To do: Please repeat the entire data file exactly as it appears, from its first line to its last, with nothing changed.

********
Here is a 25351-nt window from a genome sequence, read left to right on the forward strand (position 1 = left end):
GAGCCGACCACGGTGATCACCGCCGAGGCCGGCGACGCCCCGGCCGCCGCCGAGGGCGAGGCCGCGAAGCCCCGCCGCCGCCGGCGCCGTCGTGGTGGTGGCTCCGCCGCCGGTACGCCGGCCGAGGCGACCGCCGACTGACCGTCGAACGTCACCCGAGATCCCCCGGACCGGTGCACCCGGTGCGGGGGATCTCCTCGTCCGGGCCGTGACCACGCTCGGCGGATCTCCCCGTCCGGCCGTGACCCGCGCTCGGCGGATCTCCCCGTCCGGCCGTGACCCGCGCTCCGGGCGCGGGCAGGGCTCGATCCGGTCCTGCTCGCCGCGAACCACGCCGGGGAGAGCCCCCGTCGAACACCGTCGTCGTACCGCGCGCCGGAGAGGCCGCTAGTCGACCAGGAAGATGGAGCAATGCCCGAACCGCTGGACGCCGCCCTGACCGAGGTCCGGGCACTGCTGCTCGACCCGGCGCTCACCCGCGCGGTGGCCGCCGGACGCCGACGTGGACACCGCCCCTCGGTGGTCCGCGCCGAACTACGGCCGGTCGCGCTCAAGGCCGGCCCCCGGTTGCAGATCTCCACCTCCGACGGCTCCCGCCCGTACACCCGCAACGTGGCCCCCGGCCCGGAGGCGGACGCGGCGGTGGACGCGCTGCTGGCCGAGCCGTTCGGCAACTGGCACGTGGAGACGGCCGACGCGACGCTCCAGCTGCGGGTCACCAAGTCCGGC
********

Here is a 25351-nt window from a genome sequence, read left to right on the forward strand (position 1 = left end):
GAGCCGACCACGGTGATCACCGCCGAGGCCGGCGACGCCCCGGCCGCCGCCGAGGGCGAGGCCGCGAAGCCCCGCCGCCGCCGGCGCCGTCGTGGTGGTGGCTCCGCCGCCGGTACGCCGGCCGAGGCGACCGCCGACTGACCGTCGAACGTCACCCGAGATCCCCCGGACCGGTGCACCCGGTGCGGGGGATCTCCTCGTCCGGGCCGTGACCACGCTCGGCGGATCTCCCCGTCCGGCCGTGACCCGCGCTCGGCGGATCTCCCCGTCCGGCCGTGACCCGCGCTCCGGGCGCGGGCAGGGCTCGATCCGGTCCTGCTCGCCGCGAACCACGCCGGGGAGAGCCCCCGTCGAACACCGTCGTCGTACCGCGCGCCGGAGAGGCCGCTAGTCGACCAGGAAGATGGAGCAATGCCCGAACCGCTGGACGCCGCCCTGACCGAGGTCCGGGCACTGCTGCTCGACCCGGCGCTCACCCGCGCGGTGGCCGCCGGACGCCGACGTGGACACCGCCCCTCGGTGGTCCGCGCCGAACTACGGCCGGTCGCGCTCAAGGCCGGCCCCCGGTTGCAGATCTCCACCTCCGACGGCTCCCGCCCGTACACCCGCAACGTGGCCCCCGGCCCGGAGGCGGACGCGGCGGTGGACGCGCTGCTGGCCGAGCCGTTCGGCAACTGGCACGTGGAGACGGCCGACGCGACGCTCCAGCTGCGGGTCACCAAGTCCGGC